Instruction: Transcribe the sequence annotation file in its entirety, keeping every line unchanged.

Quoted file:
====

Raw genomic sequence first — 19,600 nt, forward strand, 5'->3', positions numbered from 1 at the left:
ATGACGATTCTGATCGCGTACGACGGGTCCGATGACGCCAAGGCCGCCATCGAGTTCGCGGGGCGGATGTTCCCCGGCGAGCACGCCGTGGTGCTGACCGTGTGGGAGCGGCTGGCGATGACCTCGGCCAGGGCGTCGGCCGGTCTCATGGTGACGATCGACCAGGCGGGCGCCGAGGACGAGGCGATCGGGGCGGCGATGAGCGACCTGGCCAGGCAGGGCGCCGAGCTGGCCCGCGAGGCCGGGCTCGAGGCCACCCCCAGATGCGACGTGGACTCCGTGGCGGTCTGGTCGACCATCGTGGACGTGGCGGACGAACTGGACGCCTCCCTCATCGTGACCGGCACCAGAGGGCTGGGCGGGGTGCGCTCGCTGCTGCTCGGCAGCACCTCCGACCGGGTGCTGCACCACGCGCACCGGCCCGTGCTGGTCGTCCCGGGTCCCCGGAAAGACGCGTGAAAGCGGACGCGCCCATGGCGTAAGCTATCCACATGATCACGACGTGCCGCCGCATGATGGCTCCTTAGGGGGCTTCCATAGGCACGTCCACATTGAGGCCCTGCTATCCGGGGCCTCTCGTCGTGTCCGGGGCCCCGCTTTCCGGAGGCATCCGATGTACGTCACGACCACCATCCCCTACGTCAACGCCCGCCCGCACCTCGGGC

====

Raw genomic sequence first — 19,600 nt, forward strand, 5'->3', positions numbered from 1 at the left:
ATGACGATTCTGATCGCGTACGACGGGTCCGATGACGCCAAGGCCGCCATCGAGTTCGCGGGGCGGATGTTCCCCGGCGAGCACGCCGTGGTGCTGACCGTGTGGGAGCGGCTGGCGATGACCTCGGCCAGGGCGTCGGCCGGTCTCATGGTGACGATCGACCAGGCGGGCGCCGAGGACGAGGCGATCGGGGCGGCGATGAGCGACCTGGCCAGGCAGGGCGCCGAGCTGGCCCGCGAGGCCGGGCTCGAGGCCACCCCCAGATGCGACGTGGACTCCGTGGCGGTCTGGTCGACCATCGTGGACGTGGCGGACGAACTGGACGCCTCCCTCATCGTGACCGGCACCAGAGGGCTGGGCGGGGTGCGCTCGCTGCTGCTCGGCAGCACCTCCGACCGGGTGCTGCACCACGCGCACCGGCCCGTGCTGGTCGTCCCGGGTCCCCGGAAAGACGCGTGAAAGCGGACGCGCCCATGGCGTAAGCTATCCACATGATCACGACGTGCCGCCGCATGATGGCTCCTTAGGGGGCTTCCATAGGCACGTCCACATTGAGGCCCTGCTATCCGGGGCCTCTCGTCGTGTCCGGGGCCCCGCTTTCCGGAGGCATCCGATGTACGTCACGACCACCATCCCCTACGTCAACGCCCGCCCGCACCTCGGGC